Finally, a number of multidisciplinary centers were started over the last five years as part of the Plan for Academic Enrichment. These centers are critically important because they provide a focus of research activity that allows faculty and students to work at the frontiers of important fields. They are essential to Brown’s research profile and reputation and help greatly in attracting faculty and students. We must maintain our support of these activities and integrate them more fully with the goal of strengthening academic departments.
There is, of course, much more work to be done in the other “areas of strategic focus” in the Plan for Academic Enrichment. While we are recommending that increased emphasis be given to the areas described above, we do not believe that we can—or should—reduce our efforts in the other components of the original Plan. For example, the Medical School has developed a strategic plan that is central to the goals of the Plan for Academic Enrichment but is not addressed specifically in this document – precisely because it has been discussed so extensively in other venues and is now being implemented. In addition, there are important needs and priorities in administrative and support areas that must be addressed over time. The shortcomings in the use of technology in administrative systems are well known, even as the demands on such systems are growing. Code requirements and environmental sensitivities also involve sometimes costly expenditures to improve facilities and other infrastructure. The need to provide essential capacity for campus expansion off College Hill and the opportunity to participate with the larger community in a mutually beneficial way in the development and implementation of a master plan for the Jewelry District and a larger economic development strategy must also be factored in. More specific plans will need to be developed for addressing these kinds of issues and priorities will need to be established to determine how quickly and how fully we are able to move forward in each area. Appendix B provides an overview of the continuing needs in those areas and the current thinking about relative priorities.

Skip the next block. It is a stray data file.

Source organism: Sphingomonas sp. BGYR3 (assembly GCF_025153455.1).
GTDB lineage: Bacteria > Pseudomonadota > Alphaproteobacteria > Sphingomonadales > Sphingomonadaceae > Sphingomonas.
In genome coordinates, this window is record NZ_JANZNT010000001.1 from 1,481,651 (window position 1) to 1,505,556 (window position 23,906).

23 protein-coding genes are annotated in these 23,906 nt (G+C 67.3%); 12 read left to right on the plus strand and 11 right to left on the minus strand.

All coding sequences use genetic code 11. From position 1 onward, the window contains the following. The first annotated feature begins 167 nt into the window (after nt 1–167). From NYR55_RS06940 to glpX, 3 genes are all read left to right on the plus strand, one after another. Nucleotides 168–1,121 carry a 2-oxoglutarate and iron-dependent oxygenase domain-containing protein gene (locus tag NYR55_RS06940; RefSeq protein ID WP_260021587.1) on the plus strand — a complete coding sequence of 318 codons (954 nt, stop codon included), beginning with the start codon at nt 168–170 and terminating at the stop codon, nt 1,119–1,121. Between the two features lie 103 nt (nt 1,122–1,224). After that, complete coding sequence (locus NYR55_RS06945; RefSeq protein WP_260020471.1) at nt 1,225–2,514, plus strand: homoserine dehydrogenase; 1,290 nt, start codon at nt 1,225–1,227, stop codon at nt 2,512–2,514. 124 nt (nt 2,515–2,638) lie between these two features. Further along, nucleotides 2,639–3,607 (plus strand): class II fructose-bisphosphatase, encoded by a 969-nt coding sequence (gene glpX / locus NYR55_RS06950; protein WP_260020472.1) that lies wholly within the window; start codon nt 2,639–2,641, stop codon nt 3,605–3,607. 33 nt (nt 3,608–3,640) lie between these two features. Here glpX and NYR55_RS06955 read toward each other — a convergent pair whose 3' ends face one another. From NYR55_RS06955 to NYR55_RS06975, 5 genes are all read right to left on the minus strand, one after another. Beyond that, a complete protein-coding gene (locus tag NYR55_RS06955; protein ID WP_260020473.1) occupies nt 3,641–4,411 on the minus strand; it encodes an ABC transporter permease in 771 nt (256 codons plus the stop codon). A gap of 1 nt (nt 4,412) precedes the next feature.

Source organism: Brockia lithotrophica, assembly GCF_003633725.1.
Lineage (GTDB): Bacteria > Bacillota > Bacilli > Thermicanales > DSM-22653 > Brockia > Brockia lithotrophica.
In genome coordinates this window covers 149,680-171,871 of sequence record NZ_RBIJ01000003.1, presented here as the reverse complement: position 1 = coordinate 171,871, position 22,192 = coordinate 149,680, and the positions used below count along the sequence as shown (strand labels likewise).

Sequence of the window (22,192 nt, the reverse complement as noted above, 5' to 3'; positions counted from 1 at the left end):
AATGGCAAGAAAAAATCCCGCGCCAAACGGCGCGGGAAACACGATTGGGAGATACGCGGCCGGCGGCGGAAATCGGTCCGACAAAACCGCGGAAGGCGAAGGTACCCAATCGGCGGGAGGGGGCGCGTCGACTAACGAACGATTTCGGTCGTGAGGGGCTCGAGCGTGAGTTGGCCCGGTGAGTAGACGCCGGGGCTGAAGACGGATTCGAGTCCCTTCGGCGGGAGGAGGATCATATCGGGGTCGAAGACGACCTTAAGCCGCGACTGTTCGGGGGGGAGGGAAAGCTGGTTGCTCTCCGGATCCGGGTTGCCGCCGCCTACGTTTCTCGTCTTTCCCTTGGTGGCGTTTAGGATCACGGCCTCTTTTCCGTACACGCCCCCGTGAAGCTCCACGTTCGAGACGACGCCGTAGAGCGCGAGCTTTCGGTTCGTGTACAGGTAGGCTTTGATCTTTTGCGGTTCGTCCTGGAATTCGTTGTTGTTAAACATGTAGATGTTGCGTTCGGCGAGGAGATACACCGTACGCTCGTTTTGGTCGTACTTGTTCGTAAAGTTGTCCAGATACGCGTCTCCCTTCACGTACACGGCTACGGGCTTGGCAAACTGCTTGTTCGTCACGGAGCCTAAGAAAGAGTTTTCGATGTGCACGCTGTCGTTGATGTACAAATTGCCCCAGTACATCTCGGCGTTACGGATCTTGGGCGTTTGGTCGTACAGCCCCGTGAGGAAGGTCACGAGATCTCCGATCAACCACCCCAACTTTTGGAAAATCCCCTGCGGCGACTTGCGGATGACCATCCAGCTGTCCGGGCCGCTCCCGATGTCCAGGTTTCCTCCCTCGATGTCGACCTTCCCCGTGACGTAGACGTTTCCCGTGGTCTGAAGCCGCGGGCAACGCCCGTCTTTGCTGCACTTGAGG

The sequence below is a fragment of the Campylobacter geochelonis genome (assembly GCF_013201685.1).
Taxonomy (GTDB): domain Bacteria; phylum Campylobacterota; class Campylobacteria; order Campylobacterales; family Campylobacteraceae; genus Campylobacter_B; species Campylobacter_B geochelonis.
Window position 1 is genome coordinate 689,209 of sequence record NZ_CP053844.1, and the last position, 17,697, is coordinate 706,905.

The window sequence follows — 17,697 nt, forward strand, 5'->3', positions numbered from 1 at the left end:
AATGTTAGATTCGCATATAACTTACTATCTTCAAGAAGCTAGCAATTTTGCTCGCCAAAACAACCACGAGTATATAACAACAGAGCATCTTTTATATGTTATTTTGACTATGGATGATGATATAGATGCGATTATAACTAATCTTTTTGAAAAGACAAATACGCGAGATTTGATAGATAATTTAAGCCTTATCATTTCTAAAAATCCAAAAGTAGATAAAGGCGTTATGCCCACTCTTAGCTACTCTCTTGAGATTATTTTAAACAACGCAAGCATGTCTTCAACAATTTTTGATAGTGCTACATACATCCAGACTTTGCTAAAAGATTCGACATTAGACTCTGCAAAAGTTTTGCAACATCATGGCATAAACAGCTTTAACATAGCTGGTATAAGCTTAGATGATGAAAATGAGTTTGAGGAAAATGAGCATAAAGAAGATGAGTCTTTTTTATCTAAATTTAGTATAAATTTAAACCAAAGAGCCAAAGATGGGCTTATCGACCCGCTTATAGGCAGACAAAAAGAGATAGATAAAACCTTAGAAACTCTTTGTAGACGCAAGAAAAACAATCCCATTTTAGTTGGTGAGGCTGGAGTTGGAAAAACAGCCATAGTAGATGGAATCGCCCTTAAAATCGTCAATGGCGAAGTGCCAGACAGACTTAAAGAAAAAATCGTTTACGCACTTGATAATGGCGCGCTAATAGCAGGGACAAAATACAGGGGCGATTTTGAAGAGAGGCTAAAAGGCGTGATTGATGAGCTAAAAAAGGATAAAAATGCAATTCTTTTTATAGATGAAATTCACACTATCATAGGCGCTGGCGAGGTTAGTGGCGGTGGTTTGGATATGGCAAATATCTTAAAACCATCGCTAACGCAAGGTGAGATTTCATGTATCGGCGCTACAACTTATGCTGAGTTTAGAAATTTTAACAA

As part of this review, we also received suggestions for other modifications to the Plan and criticism from some with respect to how the original objectives have been implemented. For example, some people expressed concern that recruiting from the outside outstanding faculty scholars whose work and accomplishments are perceived to receive additional attention and support has created a kind of “star system.” At Brown, however, virtually all campus-based faculty teach undergraduates and the best faculty are those who combine superb teaching with world-class research and scholarship, whether they are long-serving members of the Brown faculty or newly arrived. Indeed, the most effective faculty at Brown are those who are outstanding scholars in their own right but who also recognize the special opportunities available at Brown to connect their teaching and research endeavors and the value of working closely with undergraduates.
Resource Implications of the Plan
The eighth goal in the February 2004 Plan for Academic Enrichment was to diversify and expand the University’s sources of revenue. It was well understood when the Plan was approved that its success would require unprecedented financial support from alumni, government sponsors, corporations, foundations, parents and friends. It was also understood that the University would need to find resources internally and to reallocate resources whenever possible and appropriate.
The Plan accomplishments to date, as intended, have been supported from a variety of sources. Between FY02 and FY08, the University (including the Education and General functions (E&G) and the Division of Biology and Medicine) will have added $180 million (nominal) to the operating budget for specific PAE activities. Approximately 40% of the increased expenditures are being supported from incremental student tuition and fees, 16% from increased payouts on existing endowments and 9% from payouts generated by new endowments, 12% from the growth in the annual fund, 7% from increased indirect cost recoveries, 6% from budget reductions and reallocations and the remaining 10% from internally generated income and the use of reserves. In addition, between FY02 and FY07, Brown invested $350 million in capital facilities, including acquisitions. Of that amount, $50 million has been funded with gifts received, $50 million has been funded internally and $250 million has been funded with new debt.
Of particular interest at this point is that the Campaign for Academic Enrichment, as successful as it has been, has so far produced only $500 million in cash proceeds to support the Plan, not including about $120 million in restricted current use gifts which have been directed to purposes other than the primary PAE priorities. Assuming that the Campaign achieves its goals, we expect to raise an additional $700 million for endowment, capital and unrestricted current use over the next five years. This will require that we raise approximately $140 million per year to support the Plan: approximately $70 million per year in gifts for endowment, $30 million for capital, and $40 million in gifts for unrestricted current use and BUSF. We also expect to raise another $80 million of restricted current use funds over this period, resulting in a total of $1.4 billion raised. Assuming these funds do come in as projected, we can complete the base goals of the operating and capital plans and return to a break-even budget in E&G by FY14. (See Appendix C for a more complete description of this base scenario.)